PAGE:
GINGER ROGERS on BROADWAY (ca. 1929) Photo by Herbert Mitchell
[New York]: Herbert Mitchell, [ca. 1929]. Vintage original 8 x 10″ (20 x 25 cm.) black-and-white double weight glossy silver gelatin print photo, fine.
Thanks to the guidance of her driven stage mother, Ginger Rogers by 1930 was featured on Broadway. Ginger would also appear in a few film shorts while in New York at this time. She created the roles of Babe Green in TOP SPEED and Molly Gray in George and Ira Gershwin’s GIRL CRAZY at the Alvin Theatre during the 1929-30 Broadway seasons. Photo is by theatrical portrait photographer Herbert Mitchell. Her name is written in pencil on the verso, along with the caption “After the show”.
Born Daniel Epstien, Herbert Mitchell left his native Poland with his family, fleeing the Czarist pogroms, shortly after the turn of the 20th century. The Epsteins settled in New Jersey. Visually creative, Mitchell taught himself to paint in his early teens, using found materials. In 1915 he secured a job as set painter at a B. F. Keith Vaudeville theater on Broadway. He used his backstage access to celebrities as occasions to create on-the-scene caricatures that he sold to the Hudson Dispatch newspapers. “The Boy Cartoonist” was soon contributing lobby sketches of performers to the B. F. Keith theaters.
After a brief experiment producing short animated entr’acte films for the Palace Theater, Mitchell established Mitchell-Strand N.Y.C. studio at 1579 Broadway in 1922-23. There, he produced “cartoons, caricatures, and artistic photographs”. Graphic work dominated his output until 1928 when Herbert Mitchell broke into the magazine market with his photographs.
His earliest work displayed his painterly disposition in backgrounds which he painted on the negatives. This made Mitchell a participant in the new Broadway school of celebrity photographs who defied Hollywood hyper-realism by making the hand of the artist visible in the image. Herbert Mitchell preferred abstract patterning or indeterminate zones of light or dark. His elegantly retouched faces had a quality of sculptural palpability that enabled him to thrive in the 1930s when taste turned toward a humane style of portraiture.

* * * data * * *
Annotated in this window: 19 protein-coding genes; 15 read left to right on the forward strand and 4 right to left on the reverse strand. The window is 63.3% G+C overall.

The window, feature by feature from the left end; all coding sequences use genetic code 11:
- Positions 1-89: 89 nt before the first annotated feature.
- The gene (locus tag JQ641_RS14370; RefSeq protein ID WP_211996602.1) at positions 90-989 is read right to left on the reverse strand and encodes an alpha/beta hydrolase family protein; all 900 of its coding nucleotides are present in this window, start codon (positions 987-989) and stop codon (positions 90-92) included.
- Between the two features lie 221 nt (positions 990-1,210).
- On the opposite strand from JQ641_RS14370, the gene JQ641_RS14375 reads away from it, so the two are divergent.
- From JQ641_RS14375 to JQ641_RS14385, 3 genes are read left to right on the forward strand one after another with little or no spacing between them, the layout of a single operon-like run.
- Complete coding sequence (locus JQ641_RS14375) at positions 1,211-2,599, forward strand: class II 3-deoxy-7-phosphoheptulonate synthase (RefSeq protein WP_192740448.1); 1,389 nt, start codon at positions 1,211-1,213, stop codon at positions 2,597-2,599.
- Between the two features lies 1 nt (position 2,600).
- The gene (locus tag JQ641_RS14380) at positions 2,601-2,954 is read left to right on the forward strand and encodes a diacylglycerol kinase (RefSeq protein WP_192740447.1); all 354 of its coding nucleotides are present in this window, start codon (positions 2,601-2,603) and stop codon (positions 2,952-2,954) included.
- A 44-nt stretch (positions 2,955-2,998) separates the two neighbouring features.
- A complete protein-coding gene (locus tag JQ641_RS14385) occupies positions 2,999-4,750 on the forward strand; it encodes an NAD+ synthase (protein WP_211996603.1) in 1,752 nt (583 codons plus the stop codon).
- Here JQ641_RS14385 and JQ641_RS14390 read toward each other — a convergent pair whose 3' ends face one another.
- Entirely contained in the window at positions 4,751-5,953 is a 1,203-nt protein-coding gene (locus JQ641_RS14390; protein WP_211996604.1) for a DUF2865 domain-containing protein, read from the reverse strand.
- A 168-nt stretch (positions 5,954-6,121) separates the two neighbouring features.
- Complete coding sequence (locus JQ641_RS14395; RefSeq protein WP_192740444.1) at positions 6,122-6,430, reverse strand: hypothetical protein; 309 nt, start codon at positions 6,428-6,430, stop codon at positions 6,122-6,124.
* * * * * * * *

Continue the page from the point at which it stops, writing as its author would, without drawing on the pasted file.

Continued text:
Mitchell was a master of floating heads and the waist-up portrait shot with sitters posed at an angle 25-50 degrees off center. By frequently employing light toned patterned or plain backgrounds, he endeared himself to periodical photo editors for whom the dark backgrounds favored by art photographs presented reproduction difficulties. He never used props. He preferred shooting personalities in their own clothes rather than costumes. He had a talent for suggesting that the sitter was absorbed in thought or amused at his or her surroundings. He signed his best pieces in white ink.
In the 1930s he offered the following observations about facial features and their contribution to attractiveness. “A large mouth is more alluring than a perfectly-shaped small one for it denotes a gay, magnanimous character. Eyes are most important. Large, soulful ones or narrow, deep-set eyes each have a very definite attraction… you cannot make up a certain set of rules. Little irregularities make a face more interesting.”
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